A majority of private equity (PE) players in the country expect a decline in activity in 2009 with only 28% expecting the scenario to improve over the same period, according to a Grant Thornton survey on mergers and acquisitions (M&As) and PE investment scenario in India.
58% agree that the turmoil has affected M&A activity, but 45% believe that current valuations will increase deal activity in the short-term and more than 88% of the respondents believe that M&A is an integral part of their organisation's business strategy for growth.
The survey, conducted in the second quarter of 2009, covered more than 200 respondents from corporate houses, PE players and advisory community across various sectors.
Harish HV, partner, Grant Thornton India, said, Reduced availability of bank financing, uncertainty of growth and mediocre sentiments in the first quarter were the prime concerns influencing the growth and pace of M&A in 2009. However, these effects seem only temporary.
There are discussions on several M&As and there are even talks of billion dollar deals. Such developments demonstrate the attitude of Indian companies towards inorganic growth which they clearly see as a strategic imperative.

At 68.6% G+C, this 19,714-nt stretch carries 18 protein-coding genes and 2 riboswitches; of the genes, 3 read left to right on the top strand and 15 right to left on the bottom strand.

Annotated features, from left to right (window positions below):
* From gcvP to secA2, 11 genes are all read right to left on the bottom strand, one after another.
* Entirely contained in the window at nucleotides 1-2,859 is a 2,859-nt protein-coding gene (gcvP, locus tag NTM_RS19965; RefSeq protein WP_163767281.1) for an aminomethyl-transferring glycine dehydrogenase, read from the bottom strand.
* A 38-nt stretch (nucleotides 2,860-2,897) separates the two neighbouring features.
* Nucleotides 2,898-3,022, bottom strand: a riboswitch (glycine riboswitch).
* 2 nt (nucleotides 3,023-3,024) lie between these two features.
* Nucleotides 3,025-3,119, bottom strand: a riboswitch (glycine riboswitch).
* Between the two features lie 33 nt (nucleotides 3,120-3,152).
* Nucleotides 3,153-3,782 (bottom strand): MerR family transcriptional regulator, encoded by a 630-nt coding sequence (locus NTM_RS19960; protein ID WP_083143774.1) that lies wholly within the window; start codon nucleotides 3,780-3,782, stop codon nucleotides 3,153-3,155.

The survey revealed a negative outlook for PE investment activity with more than half of the respondents (51%) expecting a decline in PE activity over the next 12 months. A majority of respondents (24%) believed that most PE funds would flow in the form of private investments in public equity (pipe) deals and secondary sales.
In addition, one out of every five respondents said that they consider buy-outs as an appropriate entry route, while only 13% believed that start-ups or entry stage companies would garner sufficient funding, in the current business environment.
There were 312 PE deals in 2008 with a total announced value of $10.59 billion compared to 405 deals with an announced value of $19.03 billion in the year 2007 and 302 deals with an announced value of $7.86 billion in 2006. The value of PE investments for the first 6 months of 2009 has been $2.7 billion.
According to the survey, recent losses have ensured that PE players are now more wary of new investments as evidenced by 79% respondents acknowledging that they would take more active interest in the operations of their portfolio companies and 98% admitting that exit horizons may change for the worse.
IPOs were not seen as the most favourable exit route in the last few quarters.